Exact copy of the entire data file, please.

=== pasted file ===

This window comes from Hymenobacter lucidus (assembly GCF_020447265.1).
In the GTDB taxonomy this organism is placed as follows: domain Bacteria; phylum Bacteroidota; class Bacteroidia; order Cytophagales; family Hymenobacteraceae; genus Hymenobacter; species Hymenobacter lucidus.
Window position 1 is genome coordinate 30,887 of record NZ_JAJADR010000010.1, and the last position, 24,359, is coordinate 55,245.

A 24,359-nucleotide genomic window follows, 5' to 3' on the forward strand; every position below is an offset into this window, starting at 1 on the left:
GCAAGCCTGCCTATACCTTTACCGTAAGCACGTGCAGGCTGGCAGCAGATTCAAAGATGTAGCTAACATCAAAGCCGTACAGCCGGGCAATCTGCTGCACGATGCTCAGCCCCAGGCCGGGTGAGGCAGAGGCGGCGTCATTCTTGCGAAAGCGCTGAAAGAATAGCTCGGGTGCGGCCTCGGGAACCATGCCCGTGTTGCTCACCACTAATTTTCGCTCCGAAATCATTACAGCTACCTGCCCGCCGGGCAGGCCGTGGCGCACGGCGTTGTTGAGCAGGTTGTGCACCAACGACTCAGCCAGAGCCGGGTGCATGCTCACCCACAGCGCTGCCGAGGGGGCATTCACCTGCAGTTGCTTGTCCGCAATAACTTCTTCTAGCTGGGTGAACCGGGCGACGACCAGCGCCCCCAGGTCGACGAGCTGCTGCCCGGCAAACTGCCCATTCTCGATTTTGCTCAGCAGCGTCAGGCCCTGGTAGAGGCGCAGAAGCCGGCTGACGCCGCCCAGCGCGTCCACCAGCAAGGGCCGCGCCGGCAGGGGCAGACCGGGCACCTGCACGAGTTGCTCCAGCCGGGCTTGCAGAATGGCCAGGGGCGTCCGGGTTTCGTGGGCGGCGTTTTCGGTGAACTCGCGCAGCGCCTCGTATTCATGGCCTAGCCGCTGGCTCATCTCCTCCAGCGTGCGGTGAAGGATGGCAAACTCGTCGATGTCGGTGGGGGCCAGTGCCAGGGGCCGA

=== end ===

This window comes from Hymenobacter lucidus (assembly GCF_020447265.1).
In the GTDB taxonomy this organism is placed as follows: domain Bacteria; phylum Bacteroidota; class Bacteroidia; order Cytophagales; family Hymenobacteraceae; genus Hymenobacter; species Hymenobacter lucidus.
Window position 1 is genome coordinate 30,887 of record NZ_JAJADR010000010.1, and the last position, 24,359, is coordinate 55,245.

A 24,359-nucleotide genomic window follows, 5' to 3' on the forward strand; every position below is an offset into this window, starting at 1 on the left:
GCAAGCCTGCCTATACCTTTACCGTAAGCACGTGCAGGCTGGCAGCAGATTCAAAGATGTAGCTAACATCAAAGCCGTACAGCCGGGCAATCTGCTGCACGATGCTCAGCCCCAGGCCGGGTGAGGCAGAGGCGGCGTCATTCTTGCGAAAGCGCTGAAAGAATAGCTCGGGTGCGGCCTCGGGAACCATGCCCGTGTTGCTCACCACTAATTTTCGCTCCGAAATCATTACAGCTACCTGCCCGCCGGGCAGGCCGTGGCGCACGGCGTTGTTGAGCAGGTTGTGCACCAACGACTCAGCCAGAGCCGGGTGCATGCTCACCCACAGCGCTGCCGAGGGGGCATTCACCTGCAGTTGCTTGTCCGCAATAACTTCTTCTAGCTGGGTGAACCGGGCGACGACCAGCGCCCCCAGGTCGACGAGCTGCTGCCCGGCAAACTGCCCATTCTCGATTTTGCTCAGCAGCGTCAGGCCCTGGTAGAGGCGCAGAAGCCGGCTGACGCCGCCCAGCGCGTCCACCAGCAAGGGCCGCGCCGGCAGGGGCAGACCGGGCACCTGCACGAGTTGCTCCAGCCGGGCTTGCAGAATGGCCAGGGGCGTCCGGGTTTCGTGGGCGGCGTTTTCGGTGAACTCGCGCAGCGCCTCGTATTCATGGCCTAGCCGCTGGCTCATCTCCTCCAGCGTGCGGTGAAGGATGGCAAACTCGTCGATGTCGGTGGGGGCCAGTGCCAGGGGCCGA